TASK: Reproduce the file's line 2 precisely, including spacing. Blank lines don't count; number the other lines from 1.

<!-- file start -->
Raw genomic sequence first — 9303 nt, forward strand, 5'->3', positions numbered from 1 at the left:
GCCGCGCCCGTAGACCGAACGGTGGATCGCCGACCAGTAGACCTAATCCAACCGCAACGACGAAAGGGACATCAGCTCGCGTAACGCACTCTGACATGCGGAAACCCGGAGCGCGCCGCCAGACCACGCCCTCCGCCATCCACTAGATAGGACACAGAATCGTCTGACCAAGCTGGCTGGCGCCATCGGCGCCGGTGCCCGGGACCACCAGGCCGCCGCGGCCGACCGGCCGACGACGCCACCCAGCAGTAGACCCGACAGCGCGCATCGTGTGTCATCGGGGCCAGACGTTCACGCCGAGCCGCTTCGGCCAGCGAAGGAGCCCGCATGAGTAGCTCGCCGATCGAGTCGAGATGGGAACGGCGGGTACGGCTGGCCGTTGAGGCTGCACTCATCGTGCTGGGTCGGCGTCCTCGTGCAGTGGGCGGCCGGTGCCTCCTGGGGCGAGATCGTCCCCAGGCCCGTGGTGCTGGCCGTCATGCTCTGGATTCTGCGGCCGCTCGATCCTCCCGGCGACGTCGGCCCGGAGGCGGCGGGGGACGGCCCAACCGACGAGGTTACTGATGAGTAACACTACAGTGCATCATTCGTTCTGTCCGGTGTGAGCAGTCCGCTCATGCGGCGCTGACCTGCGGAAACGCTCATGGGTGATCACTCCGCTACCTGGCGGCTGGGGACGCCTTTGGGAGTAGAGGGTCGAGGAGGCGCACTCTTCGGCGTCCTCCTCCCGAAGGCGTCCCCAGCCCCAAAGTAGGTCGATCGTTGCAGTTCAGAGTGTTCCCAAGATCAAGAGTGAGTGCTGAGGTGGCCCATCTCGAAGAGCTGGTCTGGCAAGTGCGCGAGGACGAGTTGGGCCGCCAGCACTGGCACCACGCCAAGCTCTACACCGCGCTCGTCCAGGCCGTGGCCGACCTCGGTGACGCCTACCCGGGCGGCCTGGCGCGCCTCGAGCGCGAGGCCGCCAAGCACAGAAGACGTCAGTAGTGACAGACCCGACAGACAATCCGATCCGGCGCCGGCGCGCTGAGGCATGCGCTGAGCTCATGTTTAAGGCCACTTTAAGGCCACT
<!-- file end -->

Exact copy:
GCCGCGCCCGTAGACCGAACGGTGGATCGCCGACCAGTAGACCTAATCCAACCGCAACGACGAAAGGGACATCAGCTCGCGTAACGCACTCTGACATGCGGAAACCCGGAGCGCGCCGCCAGACCACGCCCTCCGCCATCCACTAGATAGGACACAGAATCGTCTGACCAAGCTGGCTGGCGCCATCGGCGCCGGTGCCCGGGACCACCAGGCCGCCGCGGCCGACCGGCCGACGACGCCACCCAGCAGTAGACCCGACAGCGCGCATCGTGTGTCATCGGGGCCAGACGTTCACGCCGAGCCGCTTCGGCCAGCGAAGGAGCCCGCATGAGTAGCTCGCCGATCGAGTCGAGATGGGAACGGCGGGTACGGCTGGCCGTTGAGGCTGCACTCATCGTGCTGGGTCGGCGTCCTCGTGCAGTGGGCGGCCGGTGCCTCCTGGGGCGAGATCGTCCCCAGGCCCGTGGTGCTGGCCGTCATGCTCTGGATTCTGCGGCCGCTCGATCCTCCCGGCGACGTCGGCCCGGAGGCGGCGGGGGACGGCCCAACCGACGAGGTTACTGATGAGTAACACTACAGTGCATCATTCGTTCTGTCCGGTGTGAGCAGTCCGCTCATGCGGCGCTGACCTGCGGAAACGCTCATGGGTGATCACTCCGCTACCTGGCGGCTGGGGACGCCTTTGGGAGTAGAGGGTCGAGGAGGCGCACTCTTCGGCGTCCTCCTCCCGAAGGCGTCCCCAGCCCCAAAGTAGGTCGATCGTTGCAGTTCAGAGTGTTCCCAAGATCAAGAGTGAGTGCTGAGGTGGCCCATCTCGAAGAGCTGGTCTGGCAAGTGCGCGAGGACGAGTTGGGCCGCCAGCACTGGCACCACGCCAAGCTCTACACCGCGCTCGTCCAGGCCGTGGCCGACCTCGGTGACGCCTACCCGGGCGGCCTGGCGCGCCTCGAGCGCGAGGCCGCCAAGCACAGAAGACGTCAGTAGTGACAGACCCGACAGACAATCCGATCCGGCGCCGGCGCGCTGAGGCATGCGCTGAGCTCATGTTTAAGGCCACTTTAAGGCCACT